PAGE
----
Bernstein brought that honesty with him to the program, taking as much responsibility for his early struggles as he did credit for more recent success. Casey threatened to cut Bernstein from the team prior to three of his four seasons with the Jumbos, but his integrity and effort — as well as his arm — convinced the coaches that he would eventually push through.

That effort was on full display during the team’s conditioning tests, where the stairs drill — a four-lap stair circuit around Cousens Gym — was Bernstein’s kryptonite

“The year Eddie had to run stairs, that was one of my favorite moments,” Casey said. “It took him three or four tries, and by that point other guys were standing up and cheering for him. It almost killed him, but he did it. From a perseverance standpoint, Eddie was definitely a leader.”

 

Athlete of the year

The Clarence “Pop” Houston Award —  which Bernstein will receive at the Tufts Athletics Annual Awards Ceremony, held tonight at 7:30 p.m. in Cohen Auditorium — is a fitting apex for his collegiate career. Bernstein’s four years at Tufts epitomized the on-field maturation, locker room leadership and academic success that all student-athletes are expected to strive for.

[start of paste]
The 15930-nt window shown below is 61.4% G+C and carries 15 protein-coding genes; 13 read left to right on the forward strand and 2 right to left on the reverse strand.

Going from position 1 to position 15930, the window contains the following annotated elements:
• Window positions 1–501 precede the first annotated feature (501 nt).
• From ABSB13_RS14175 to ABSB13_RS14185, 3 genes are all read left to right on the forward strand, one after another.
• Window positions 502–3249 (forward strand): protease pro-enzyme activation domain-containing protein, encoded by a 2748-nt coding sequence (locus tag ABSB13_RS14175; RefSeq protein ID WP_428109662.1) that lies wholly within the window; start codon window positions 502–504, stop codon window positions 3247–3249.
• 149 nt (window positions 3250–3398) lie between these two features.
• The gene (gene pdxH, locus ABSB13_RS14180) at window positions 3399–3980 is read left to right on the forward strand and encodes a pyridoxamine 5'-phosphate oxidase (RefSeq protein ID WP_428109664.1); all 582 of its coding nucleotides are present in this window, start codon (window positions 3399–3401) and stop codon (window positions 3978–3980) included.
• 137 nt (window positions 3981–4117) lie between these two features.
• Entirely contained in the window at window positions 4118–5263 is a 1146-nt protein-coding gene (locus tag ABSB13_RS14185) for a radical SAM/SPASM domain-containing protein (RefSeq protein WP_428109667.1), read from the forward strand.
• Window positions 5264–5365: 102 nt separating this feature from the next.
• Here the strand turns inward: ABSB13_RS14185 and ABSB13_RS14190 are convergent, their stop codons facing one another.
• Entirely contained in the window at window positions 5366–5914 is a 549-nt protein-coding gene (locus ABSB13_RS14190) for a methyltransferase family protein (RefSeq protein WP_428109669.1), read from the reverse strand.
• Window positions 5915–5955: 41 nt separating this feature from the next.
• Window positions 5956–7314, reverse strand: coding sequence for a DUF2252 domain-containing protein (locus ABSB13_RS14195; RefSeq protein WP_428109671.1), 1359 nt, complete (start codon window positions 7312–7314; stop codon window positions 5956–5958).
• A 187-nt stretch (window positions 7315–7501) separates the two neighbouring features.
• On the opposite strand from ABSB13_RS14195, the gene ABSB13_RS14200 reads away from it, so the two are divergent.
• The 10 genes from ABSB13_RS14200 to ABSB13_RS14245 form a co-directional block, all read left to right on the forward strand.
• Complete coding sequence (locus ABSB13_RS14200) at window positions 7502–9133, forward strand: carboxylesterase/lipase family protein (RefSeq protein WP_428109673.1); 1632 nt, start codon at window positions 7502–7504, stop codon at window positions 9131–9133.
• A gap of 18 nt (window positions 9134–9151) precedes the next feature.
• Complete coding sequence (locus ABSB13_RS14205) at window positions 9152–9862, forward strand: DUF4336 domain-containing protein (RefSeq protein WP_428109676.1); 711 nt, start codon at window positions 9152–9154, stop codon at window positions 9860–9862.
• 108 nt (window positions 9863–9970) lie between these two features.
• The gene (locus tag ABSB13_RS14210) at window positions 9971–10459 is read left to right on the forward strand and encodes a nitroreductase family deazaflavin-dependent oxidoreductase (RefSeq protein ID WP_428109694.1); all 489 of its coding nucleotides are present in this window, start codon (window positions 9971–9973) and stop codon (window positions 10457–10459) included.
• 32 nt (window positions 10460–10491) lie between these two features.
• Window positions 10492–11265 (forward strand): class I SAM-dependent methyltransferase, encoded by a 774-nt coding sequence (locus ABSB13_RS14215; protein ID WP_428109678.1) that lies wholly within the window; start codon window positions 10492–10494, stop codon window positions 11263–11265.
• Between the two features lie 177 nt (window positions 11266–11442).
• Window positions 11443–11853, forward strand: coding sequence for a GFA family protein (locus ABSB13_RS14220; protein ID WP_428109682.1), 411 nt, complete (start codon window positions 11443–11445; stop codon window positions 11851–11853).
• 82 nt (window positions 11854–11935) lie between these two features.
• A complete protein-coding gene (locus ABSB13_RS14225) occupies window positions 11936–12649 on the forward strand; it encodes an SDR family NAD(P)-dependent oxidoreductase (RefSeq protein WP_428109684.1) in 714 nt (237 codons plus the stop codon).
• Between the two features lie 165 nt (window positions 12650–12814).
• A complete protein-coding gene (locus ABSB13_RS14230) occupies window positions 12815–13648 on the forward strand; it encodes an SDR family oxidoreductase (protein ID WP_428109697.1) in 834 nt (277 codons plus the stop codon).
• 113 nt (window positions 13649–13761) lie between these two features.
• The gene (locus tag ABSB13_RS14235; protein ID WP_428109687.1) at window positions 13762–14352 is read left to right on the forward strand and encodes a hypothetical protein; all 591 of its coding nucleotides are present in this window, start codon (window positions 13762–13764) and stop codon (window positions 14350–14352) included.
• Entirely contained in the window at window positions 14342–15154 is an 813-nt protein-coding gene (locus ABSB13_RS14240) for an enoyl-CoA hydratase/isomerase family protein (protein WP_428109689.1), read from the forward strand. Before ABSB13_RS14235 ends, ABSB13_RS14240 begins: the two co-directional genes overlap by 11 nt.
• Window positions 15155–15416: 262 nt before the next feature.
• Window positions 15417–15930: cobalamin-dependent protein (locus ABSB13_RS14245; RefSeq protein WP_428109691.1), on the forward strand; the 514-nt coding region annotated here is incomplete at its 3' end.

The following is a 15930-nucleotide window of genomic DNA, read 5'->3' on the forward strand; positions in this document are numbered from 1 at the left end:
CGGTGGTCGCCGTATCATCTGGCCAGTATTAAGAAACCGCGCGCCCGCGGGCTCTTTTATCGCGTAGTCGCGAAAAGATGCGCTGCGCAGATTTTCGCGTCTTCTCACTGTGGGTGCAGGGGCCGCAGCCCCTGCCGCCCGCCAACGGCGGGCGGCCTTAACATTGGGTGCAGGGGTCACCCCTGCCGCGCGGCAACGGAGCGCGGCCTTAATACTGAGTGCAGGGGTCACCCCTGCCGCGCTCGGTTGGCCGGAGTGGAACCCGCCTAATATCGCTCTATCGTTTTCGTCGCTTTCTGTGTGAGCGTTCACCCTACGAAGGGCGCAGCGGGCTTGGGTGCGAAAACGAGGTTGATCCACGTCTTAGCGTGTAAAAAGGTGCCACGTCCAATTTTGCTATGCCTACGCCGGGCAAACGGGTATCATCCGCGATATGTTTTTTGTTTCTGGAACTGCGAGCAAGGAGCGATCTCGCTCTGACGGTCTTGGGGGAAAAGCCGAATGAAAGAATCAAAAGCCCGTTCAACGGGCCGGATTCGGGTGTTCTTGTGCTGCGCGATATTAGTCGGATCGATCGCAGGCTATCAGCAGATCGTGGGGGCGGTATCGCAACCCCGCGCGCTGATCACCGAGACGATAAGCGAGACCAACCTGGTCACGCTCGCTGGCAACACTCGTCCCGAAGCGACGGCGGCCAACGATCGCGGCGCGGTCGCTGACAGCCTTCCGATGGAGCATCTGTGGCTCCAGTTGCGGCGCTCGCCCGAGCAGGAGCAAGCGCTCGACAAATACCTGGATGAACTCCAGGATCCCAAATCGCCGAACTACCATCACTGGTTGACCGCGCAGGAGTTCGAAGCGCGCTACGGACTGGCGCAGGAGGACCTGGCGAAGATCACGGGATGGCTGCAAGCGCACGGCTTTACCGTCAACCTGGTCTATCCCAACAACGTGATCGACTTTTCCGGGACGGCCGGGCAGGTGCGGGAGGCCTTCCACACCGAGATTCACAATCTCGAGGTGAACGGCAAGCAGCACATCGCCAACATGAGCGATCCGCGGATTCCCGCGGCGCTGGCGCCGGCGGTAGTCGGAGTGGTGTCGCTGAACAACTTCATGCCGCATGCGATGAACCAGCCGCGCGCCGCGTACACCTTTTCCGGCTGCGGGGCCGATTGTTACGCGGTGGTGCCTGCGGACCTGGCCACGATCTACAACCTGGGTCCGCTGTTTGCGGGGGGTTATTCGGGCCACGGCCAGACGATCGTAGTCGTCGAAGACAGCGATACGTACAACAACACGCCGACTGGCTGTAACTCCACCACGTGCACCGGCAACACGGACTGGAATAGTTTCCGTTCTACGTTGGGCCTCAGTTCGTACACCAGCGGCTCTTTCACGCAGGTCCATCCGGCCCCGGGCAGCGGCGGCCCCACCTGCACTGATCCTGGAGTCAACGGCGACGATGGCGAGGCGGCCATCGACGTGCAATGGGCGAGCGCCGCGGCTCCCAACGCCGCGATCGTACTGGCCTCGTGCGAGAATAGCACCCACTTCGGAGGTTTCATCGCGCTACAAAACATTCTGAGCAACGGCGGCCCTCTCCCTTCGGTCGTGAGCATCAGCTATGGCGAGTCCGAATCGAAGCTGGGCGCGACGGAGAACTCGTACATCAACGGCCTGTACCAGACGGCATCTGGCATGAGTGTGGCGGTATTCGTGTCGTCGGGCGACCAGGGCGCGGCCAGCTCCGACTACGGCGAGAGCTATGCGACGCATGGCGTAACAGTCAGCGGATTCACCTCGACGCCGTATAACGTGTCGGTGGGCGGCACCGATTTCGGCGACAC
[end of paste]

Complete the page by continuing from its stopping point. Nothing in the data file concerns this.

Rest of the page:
Bernstein reflected on the meaning of the award, wondering if he was as worthy of it as another standout Jumbo.

“It’s awesome; it’s something that I really appreciate,” he said. “You look at the names on that list, a lot of guys at Tufts who had storied careers, and you think about what it means to be there alongside them.” 

“Honestly, I don’t know how they didn’t pick [men’s lacrosse attackman] D.J. Hessler [E ’11]. He’s had an unbelievable career here — he’s had a national championship — and to be in the conversation with those guys is a real honor.”

But, whether it ultimately sealed the award for him or not, Bernstein did something during his senior year that no Tufts athlete ever has, and that few likely ever will. In addition to etching his name next to those of other Jumbos legends from sailor Mark Mendelblatt (A ’95), a world championship silver-medalist, to Jeff Taglienti (A ’97), the last pitcher to win the Houston Award, Bernstein made sure that his record would always sit atop the baseball team’s all-time pitching statistics.

“Most records are broken,” said Casey, of Bernstein’s spotless season. “Eddie’s can only be tied.”